March, 2012:


Many of us, who used to be called the “gentler” sex, are feeling embattled these days. Rather than point out the challenges, I choose to remember some victories in the struggles over female rights, represented by some real gals and even some fictional heroines. On the news there’s Aung San Suu Kyi of Myanmar, Secretary of State Hilary Clinton… on TV, the gals in  the new TV sitcom about Dallas, “GCB,” and who can miss seeing and hearing about Katniss Everdeen (played by Jennifer Lawrence) in the new film “The Hunger Games.” Meryl Streep won the Oscar this year for playing Margaret Thatcher, surely a heroine as Britain’s Prime Minister for so many years.

I created my own heroine, Melaynie Morgan, for my historical fiction, MELAYNIE’S MASQUERADE. It’s for sale on Amazon in both softcover and e-book format. Over the next few weeks I’m going to be posting what I hope are intriguing tidbits from my novel. If you, my blog readers, are interested in purchasing a version of my book, go to:

Melaynie, disguised as a captain’s boy, is sailing to the Caribbean with Captain Francis Drake and his crew.  Her adventure is not without peril. Sent to the Captain’s cabin for Drake’s compendium, here is what follows:

Her inquisitive, intelligent face made him laugh.  What a good natured, willing captain’s boy he was, Drake reflected.

“’Tis yet another instrument to aid in navigation.   Has a sundial. I’m fortunate it was a gift; I personally think it too small and fanciful to be of much use or accuracy, though I’m willing to experiment with it again.”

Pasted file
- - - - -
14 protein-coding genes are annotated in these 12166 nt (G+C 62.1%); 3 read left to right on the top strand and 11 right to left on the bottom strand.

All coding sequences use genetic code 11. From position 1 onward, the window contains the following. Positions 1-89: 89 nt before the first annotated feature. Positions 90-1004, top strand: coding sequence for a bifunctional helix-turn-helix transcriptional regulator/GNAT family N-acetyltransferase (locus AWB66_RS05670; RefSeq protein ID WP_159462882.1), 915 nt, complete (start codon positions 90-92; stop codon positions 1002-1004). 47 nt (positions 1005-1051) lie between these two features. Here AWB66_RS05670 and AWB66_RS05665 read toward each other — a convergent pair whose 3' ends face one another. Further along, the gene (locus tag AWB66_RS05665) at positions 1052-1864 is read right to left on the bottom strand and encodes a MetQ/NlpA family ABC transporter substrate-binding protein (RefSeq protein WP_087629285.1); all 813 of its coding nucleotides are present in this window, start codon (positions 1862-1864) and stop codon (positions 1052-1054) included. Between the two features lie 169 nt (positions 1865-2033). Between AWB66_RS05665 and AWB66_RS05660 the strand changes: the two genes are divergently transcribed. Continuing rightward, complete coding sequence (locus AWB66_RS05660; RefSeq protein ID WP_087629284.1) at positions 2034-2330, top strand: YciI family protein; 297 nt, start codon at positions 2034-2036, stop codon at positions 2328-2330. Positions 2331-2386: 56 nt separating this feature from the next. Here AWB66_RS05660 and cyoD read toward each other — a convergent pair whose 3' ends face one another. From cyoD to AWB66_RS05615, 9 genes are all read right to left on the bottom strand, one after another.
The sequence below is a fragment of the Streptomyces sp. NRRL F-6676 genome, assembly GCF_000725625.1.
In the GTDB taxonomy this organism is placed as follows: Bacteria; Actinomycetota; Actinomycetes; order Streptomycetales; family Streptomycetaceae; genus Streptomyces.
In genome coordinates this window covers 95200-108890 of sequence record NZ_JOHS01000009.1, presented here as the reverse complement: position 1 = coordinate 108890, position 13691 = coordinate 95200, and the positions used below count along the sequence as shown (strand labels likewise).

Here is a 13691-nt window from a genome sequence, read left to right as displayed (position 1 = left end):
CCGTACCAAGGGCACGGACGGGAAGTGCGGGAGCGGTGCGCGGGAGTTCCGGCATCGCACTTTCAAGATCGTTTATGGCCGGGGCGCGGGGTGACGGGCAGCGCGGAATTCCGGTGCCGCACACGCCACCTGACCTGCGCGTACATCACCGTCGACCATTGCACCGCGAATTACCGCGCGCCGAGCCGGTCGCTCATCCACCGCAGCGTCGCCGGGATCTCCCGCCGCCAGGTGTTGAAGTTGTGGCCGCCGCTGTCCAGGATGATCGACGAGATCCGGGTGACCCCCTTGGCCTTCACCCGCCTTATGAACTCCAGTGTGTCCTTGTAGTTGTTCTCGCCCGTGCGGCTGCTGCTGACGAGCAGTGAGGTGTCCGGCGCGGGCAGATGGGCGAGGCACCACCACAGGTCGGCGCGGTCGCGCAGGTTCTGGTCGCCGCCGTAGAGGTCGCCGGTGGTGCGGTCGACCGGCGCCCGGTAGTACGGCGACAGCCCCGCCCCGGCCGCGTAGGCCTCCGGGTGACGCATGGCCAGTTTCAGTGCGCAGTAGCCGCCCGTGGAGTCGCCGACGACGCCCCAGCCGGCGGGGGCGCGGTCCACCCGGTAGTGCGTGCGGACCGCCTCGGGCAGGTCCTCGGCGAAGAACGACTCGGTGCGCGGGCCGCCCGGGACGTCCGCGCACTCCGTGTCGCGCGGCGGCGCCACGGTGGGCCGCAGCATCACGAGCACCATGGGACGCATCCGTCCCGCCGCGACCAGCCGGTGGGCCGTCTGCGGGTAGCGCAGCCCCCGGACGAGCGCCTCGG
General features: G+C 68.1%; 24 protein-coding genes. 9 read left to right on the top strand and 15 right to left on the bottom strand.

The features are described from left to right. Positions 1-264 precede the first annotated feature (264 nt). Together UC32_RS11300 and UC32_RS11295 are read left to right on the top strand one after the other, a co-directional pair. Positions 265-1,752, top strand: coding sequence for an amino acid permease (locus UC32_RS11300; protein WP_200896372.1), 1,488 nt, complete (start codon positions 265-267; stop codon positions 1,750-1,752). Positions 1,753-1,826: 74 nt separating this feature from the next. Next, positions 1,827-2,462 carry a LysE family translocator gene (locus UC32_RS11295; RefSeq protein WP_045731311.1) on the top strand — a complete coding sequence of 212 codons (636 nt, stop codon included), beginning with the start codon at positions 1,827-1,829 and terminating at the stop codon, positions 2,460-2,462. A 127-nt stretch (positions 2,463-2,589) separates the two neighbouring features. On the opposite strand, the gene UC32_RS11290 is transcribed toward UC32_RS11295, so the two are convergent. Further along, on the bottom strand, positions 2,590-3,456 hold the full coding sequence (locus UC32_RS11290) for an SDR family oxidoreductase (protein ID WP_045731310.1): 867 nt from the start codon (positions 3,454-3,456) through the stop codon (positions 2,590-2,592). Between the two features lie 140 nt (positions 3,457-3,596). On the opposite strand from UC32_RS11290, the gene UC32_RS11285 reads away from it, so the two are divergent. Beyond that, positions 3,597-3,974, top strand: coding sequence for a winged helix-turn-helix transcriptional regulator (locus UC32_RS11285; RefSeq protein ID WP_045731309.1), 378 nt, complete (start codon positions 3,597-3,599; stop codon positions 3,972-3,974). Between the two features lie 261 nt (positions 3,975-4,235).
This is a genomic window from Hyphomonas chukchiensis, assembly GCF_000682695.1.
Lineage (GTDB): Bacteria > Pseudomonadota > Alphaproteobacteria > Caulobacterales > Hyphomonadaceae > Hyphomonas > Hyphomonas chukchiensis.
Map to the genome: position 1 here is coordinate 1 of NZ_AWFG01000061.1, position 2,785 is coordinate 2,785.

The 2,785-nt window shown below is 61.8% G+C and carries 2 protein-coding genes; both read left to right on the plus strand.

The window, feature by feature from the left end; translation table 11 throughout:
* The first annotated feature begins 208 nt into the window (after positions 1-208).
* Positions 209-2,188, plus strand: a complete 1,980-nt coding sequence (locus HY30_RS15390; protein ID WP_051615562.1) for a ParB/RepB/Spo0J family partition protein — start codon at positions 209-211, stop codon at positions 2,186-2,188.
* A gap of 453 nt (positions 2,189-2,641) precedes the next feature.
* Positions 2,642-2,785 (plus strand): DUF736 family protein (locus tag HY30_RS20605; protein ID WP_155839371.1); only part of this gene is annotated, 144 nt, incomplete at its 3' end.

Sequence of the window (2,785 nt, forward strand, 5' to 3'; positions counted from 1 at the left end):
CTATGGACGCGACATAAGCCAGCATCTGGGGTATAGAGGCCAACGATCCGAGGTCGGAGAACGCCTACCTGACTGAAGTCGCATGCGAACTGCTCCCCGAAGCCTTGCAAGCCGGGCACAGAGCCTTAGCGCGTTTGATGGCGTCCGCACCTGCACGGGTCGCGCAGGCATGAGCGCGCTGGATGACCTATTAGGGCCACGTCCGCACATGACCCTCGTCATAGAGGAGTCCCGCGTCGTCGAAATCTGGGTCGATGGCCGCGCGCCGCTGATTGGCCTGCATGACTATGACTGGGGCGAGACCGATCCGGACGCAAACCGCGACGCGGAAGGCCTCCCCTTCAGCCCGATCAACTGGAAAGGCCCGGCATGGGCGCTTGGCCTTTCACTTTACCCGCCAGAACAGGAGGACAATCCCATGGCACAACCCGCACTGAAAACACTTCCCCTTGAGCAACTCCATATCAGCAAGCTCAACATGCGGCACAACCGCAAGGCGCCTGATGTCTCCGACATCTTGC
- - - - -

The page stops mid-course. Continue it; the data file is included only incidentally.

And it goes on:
“Right away, Captain.”

Full of energy she raced down the steps of the companionway.  Just as she was about to open the cabin door, she felt a hand on her buttocks, a far too friendly hand, bent on something other than good fellowship.  The hand squeezed the well-rounded cheek firmly and then there were two hands firmly grasping both buttocks and moving to grasp her missing testicles.  She shuddered, outraged at this unwanted familiarity.   She turned around abruptly to face the dark-haired sailor with the walleye, a fellow she had since found to be named Jerome.  His good eye was fixed lasciviously upon her crotch.  She had no doubts what he was about.  She shuddered again, involuntarily, and grimaced.  He smiled at her distaste, as if he were used to this reaction and expected it.  His teeth were dark, one of the front ones missing and a fetid, noxious odor came from his mouth and body.

His build was slight. He was taller and probably stronger than she was, but he had no idea of her determination.  She would yell if she had to, but she sized him up quickly as a coward who would prefer to intimidate her, using sly ways to force his will upon her.  He might be satisfied with the occasional fondle until he saw the best opportunity to take full advantage.  She counted on her wits and her allies to prevent that from happening, but she must make a firm stand now.